I’ve just turned 35 and now that I am considered an adult, one of the things that gives me the sense (or illusion) that I am indeed in control of my life is making my own choices. To me, that is the true meaning of freedom: the ability to alter the course of our own life though the choices we make. I take pride in the belief that I make pretty solid decisions most of the time.
When I was younger, one thing I always longed for was guidance and direction. I so desperately wanted to be told what I should do, what’s the right path for me, how I should approach things, and how not to fail. But I did fail, I learned my lessons, and took some sharp turns along the way, but ‘tis life.
As much as I want to believe that I am actually deciding on what the next best step for me is in a given moment, I have to acknowledge that most of my life-changing moments and choices, didn’t quite feel like choices. Rather, they felt like effortless responses to where life was nudging me towards and responses to what needed to take place in my life.
These intuitive responses are what truly shaped the course of my life.
One night, while I was still living and working in Serbia, my friend and I went to have a drink at the café where a mutual friend worked. He told us that he was preparing to go work on a cruise ship. I was 22 at the time, never left my country, didn’t even have a passport. Heck, I don’t even know if I had sent an email before that. But I just knew inside “I want that too. I’m going to work on a cruise ship.” Before I knew it, it was April 2008. I was at the airport for the first time in my life, en route to Cape Canaveral, and saying goodbye to my mom like there is no tomorrow.
Being so far away from everything that was known to me was life-changing.
Yes, there are people around you, and you are not lonely, but you are truly on your own. Feeling completely alone is a unique experience that subtly changes a person. Having a glimpse of a different life changes a person. Until then, a script for what life could be for me was pretty short and involved only several potential roles, none of which felt quite fitting. But this glimpse into a variety of options expanded my vision of what life has to offer and how big and full of opportunities it can be.
After my first contract, I returned to my village in Serbia for a two-month vacation before my next contract was about to start. I knew right away that I was not going to stay in Serbia. I didn’t have a plan, other than returning to my next contract (which I got fired from; one of the best things that happened to me, but a story for another time). I didn’t know what, how, or when, but I knew that my story wasn’t meant to continue there.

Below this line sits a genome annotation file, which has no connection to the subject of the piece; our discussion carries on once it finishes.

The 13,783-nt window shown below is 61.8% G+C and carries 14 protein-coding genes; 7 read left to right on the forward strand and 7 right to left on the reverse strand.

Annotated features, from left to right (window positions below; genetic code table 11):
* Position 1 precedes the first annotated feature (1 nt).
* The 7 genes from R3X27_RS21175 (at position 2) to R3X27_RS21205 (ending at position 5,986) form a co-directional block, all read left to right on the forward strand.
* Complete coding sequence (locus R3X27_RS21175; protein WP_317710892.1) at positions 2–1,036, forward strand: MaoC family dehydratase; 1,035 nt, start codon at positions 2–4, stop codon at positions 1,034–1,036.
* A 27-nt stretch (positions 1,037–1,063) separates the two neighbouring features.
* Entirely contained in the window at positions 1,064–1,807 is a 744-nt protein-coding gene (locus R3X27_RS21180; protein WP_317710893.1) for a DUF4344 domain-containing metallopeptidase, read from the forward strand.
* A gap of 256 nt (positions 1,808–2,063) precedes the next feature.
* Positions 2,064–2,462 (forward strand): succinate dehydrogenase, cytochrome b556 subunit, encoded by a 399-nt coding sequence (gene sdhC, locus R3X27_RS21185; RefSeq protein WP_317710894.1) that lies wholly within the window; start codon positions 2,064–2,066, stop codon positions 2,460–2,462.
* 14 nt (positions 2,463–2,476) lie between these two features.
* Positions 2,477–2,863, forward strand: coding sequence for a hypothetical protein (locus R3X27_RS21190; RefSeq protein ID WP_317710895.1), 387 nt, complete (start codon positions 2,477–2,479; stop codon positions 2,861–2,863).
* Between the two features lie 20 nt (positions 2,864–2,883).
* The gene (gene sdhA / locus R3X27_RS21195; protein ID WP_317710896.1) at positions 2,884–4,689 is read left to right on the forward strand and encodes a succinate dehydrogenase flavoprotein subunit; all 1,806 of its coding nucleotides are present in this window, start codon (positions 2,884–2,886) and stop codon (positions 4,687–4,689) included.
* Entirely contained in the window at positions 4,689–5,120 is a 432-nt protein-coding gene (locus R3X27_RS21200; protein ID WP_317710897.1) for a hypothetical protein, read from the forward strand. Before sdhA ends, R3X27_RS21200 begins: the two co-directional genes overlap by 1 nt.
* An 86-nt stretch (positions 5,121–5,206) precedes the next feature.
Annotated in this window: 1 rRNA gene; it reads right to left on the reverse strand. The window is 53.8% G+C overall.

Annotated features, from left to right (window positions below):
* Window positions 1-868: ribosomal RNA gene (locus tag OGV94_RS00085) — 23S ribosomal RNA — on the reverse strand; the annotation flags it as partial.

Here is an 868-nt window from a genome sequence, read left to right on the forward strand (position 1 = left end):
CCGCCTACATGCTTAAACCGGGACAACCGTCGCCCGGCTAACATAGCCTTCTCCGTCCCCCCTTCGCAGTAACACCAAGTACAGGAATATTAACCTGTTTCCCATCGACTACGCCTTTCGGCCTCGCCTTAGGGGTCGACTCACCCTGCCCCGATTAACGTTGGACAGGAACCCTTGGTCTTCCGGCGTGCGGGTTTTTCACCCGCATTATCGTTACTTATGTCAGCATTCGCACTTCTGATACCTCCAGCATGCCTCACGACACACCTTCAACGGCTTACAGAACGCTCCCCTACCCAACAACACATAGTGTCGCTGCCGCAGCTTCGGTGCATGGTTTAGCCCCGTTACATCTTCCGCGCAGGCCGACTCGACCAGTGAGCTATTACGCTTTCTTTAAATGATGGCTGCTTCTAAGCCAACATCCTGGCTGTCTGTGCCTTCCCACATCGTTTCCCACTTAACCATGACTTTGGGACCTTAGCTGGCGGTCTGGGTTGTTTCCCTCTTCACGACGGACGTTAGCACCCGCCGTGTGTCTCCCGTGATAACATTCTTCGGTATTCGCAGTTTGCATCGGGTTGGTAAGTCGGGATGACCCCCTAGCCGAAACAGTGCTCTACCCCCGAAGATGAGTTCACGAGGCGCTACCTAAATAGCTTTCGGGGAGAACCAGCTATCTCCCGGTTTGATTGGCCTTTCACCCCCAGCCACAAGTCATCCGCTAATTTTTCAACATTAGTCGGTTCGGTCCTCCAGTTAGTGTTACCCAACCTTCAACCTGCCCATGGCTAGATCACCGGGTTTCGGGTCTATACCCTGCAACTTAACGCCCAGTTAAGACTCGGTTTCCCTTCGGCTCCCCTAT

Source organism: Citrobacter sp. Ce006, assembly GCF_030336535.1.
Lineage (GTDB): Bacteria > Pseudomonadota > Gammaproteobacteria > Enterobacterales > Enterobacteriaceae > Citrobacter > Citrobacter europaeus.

By my fourth contract, working on a cruise ship felt draining and it lost its magic and excitement. I was tired of living in a shoe box and felt like it was time for a new chapter. I dreamt about going to college and settling down and grew more frustrated and anxious with where I was in life. A fleeting decision I entertained for a while was to move to Dubai and work as a flight attendant. But this was an idea based on what seemed realistic, not on what I desired.
A few months before my contract ended, I met my boyfriend, now husband. This happened to be his last contract as well, as he was moving to Austin, Texas to pursue a master’s degree in jazz performance. You probably see where this is going ;) Over a random lunch in Italy, he mentioned that I could come to Austin and go to school there. That sounded like a wonderful idea! That was it - that was my next chapter. The two of us often look back in disbelief about how little thought either of us put into moving forward with that idea. But here we are - 10 years later!
What I noticed in these instances was that when I responded to moments of opportunities and chances without controlling, pushing, and putting so much effort, life unfolded in the best possible way. Oftentimes when we find ourselves at the fork in a road, we put so much emphasis on thinking and forcing, but most of the time there is already a choice that just feels right. The choice that’s not about “shoulds” and “musts.”
If we live our life by the shoulds, there will be resistance to what we do. Things will feel heavy and draining and we will have to work really hard to justify them and explain them away with coherent responses that will appeal to our logical mind. This choice can make us feel like we’re living in someone else’s story, feeling stuck and powerless.